Arup designs shell of Manchester's new Combined Heat and Power plant

04 January 2018 Consultancy.uk

The Manchester City Centre has commissioned Arup and architects Tonkin Liu Architects to develop the shell of its new Combined Heat and Power plant chimney. The new plant supports the region’s shift to a more sustainable economic model. The new ‘Tower of Light’ addition to the plant, will create an iconic feature, hiding what would otherwise be five flues.

As part of the Greater Manchester Combined Authority’s bid to reduce its total CO2e emissions by 48% by 2020 from a 1990 baseline, focus is being placed on energy consumption. At present, the city is seeking ways to produce 1 TWh per year of electricity and 2-3 TWh per year of heat, locally, by 2020.

District heating is one of the many forms of energy sustainability being developed across cities globally. The system offers various benefits, by, among others, reducing the regional and global carbon footprint, diversifying energy distribution, reducing fuel poverty, and aligning with regeneration programmes.Arup designs shell of Manchester's new Combined Heat and Power plantTo that end, the Manchester City Centre, as part of the GMCA’s planning, has commissioned a new Combined Heat and Power plant (CHP), which will provide energy across a 2-kilometre network, encompassing a number of iconic buildings, including Manchester Town Hall and The Bridgewater Hall.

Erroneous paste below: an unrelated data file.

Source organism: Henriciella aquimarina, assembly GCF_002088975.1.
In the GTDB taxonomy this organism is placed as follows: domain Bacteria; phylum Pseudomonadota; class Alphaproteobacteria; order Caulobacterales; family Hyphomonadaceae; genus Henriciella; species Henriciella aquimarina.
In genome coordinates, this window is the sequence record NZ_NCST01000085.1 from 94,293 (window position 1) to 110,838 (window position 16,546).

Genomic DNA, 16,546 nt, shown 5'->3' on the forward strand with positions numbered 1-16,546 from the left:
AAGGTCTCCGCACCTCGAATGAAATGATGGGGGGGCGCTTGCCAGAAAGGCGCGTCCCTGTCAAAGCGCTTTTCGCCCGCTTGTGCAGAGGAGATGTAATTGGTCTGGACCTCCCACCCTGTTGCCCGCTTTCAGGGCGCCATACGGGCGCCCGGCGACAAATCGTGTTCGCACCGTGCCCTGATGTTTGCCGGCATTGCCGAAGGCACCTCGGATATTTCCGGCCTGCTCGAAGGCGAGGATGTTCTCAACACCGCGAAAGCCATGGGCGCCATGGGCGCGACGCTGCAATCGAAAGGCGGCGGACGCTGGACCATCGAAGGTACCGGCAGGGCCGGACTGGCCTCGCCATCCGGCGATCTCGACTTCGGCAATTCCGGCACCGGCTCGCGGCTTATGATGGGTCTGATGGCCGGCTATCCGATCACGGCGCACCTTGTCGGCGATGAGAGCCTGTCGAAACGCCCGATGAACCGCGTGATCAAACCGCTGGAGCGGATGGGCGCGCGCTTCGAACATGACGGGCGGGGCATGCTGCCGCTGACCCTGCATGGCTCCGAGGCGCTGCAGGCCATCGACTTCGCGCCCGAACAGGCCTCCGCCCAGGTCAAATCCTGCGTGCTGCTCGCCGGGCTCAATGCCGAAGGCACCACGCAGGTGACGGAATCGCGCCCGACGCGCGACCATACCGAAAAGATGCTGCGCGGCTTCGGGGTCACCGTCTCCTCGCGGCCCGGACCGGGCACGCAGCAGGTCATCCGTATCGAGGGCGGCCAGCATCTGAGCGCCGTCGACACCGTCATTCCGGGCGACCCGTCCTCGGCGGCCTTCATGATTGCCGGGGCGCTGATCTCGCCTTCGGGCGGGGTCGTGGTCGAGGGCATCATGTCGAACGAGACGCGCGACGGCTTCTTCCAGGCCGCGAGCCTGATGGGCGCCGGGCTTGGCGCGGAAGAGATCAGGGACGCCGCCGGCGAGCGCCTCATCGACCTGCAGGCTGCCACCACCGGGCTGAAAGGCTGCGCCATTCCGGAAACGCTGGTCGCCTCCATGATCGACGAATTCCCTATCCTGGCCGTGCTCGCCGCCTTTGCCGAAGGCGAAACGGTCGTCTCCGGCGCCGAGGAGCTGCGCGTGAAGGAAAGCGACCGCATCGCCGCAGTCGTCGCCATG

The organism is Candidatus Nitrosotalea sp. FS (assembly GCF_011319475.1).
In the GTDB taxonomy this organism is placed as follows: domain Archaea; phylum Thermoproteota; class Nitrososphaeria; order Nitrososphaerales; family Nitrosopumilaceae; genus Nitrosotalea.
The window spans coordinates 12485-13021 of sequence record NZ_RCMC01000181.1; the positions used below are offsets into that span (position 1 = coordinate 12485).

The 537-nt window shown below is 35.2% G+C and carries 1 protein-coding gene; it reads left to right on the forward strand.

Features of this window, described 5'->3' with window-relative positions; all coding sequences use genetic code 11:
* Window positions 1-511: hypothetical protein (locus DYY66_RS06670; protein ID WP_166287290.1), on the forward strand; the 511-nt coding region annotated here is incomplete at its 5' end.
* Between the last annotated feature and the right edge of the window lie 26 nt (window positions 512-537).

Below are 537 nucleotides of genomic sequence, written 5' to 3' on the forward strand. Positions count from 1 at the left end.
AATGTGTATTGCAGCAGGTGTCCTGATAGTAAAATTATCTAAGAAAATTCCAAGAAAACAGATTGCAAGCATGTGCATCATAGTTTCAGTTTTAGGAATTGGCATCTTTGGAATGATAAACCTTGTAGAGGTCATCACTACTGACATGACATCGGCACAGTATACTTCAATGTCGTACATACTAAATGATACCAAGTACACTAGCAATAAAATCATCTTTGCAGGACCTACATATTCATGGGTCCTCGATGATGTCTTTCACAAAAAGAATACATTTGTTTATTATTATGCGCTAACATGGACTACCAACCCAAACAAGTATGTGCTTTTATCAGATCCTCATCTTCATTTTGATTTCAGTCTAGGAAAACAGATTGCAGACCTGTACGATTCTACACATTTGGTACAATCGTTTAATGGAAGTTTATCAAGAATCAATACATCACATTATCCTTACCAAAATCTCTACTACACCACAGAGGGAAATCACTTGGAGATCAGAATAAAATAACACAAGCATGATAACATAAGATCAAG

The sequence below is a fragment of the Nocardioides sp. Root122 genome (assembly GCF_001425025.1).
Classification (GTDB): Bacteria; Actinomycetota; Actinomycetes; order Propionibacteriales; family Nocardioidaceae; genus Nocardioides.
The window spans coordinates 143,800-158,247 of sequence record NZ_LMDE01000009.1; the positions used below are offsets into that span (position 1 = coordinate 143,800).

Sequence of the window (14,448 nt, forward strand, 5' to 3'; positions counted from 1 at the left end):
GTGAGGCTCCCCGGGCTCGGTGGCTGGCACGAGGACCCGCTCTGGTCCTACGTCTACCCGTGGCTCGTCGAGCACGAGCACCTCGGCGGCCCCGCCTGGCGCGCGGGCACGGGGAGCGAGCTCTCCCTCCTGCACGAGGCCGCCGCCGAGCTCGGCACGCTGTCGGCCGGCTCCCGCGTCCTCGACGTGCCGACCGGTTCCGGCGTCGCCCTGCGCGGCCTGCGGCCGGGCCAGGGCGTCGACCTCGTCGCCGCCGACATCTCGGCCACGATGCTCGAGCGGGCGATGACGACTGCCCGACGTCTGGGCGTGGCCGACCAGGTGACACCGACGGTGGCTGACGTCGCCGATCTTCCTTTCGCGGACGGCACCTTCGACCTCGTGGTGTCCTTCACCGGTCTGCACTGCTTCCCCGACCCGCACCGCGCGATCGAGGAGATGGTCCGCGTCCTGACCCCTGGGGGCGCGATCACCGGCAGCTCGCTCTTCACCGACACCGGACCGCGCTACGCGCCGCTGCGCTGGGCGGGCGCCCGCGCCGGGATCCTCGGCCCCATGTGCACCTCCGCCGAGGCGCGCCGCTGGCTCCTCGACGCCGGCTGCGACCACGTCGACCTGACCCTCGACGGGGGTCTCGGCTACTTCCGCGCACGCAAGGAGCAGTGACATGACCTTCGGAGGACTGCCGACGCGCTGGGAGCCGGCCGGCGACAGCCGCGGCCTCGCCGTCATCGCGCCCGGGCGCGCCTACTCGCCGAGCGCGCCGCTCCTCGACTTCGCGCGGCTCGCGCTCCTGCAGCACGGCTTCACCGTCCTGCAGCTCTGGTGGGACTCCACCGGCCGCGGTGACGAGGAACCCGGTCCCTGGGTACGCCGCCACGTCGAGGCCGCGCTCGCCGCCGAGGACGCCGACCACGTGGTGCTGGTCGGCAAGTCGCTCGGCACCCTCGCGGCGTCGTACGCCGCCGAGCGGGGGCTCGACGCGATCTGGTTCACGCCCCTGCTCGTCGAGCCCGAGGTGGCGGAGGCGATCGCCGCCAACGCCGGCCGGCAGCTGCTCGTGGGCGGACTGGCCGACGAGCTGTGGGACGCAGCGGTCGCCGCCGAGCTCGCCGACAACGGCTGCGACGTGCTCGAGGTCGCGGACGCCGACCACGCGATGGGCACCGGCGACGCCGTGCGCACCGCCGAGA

As part of the project a 37-metre-tall ‘Tower of Light’ was envisaged. The structure acts as a chimney and windshield for the CHP, but combines the façade and structure to create an iconic and functional artefact. Engineering consultancy Arup and architects Tonkin Liu Architects, were appointed to develop the dual sculptural skin of the tower and support for the five chimney flues within. A flue is a duct, pipe, or opening in a chimney for conveying exhaust gases from a fireplace, furnace, water heater, boiler, or generator to the outdoors.

The consulting firm leveraged their extensive collaboration in the development of ‘Shell Lace Structures’ that combine natural world architecture with modern world materials. The method offers strength and stiffness at minimal material, by leveraging sea shell like geometries. The firm’s work together on similar, but functionally quite different structures, the Solar Gate in Hull and the Rain Bow Gate’ pavilion in Burnley.

Will Arnold, Senior Structural Engineer Will Arnold Senior Structural Engineer, Arup, said, “Evolving our thinking and learning on earlier shell projects built in this way, we are using digital design techniques to optimise the geometry of the tower, to minimise the thickness of steel required for the skin. The additional challenges posed by the need to support five chimney flues over the height of a nine-storey building has made for an incredibly exciting project and we’re looking forward to starting fabrication in 2018.”

Profile

More news on

×

How data insights helped Network Rail improve the South-East route

11 April 2019 Consultancy.uk

Amey Consulting has leveraged data insights to assist Network Rail with the improvement of its South-Eastern route. Using the Quartz tool, which monitors train movement, Network Rail will now be able to commit to data-enabled interventions to quickly improve underperforming train stations.

With rail services in the UK coming under strain from the demands of modern commuter life, while the infrastructure and service delivery of the nation’s railways has come in for sustained criticism in recent years, a period of regeneration is on the cards at last. Network Rail is the owner and infrastructure manager of most of the railway network in Great Britain, and has subsequently tapped the consulting industry on a regular basis to help find areas of improvement.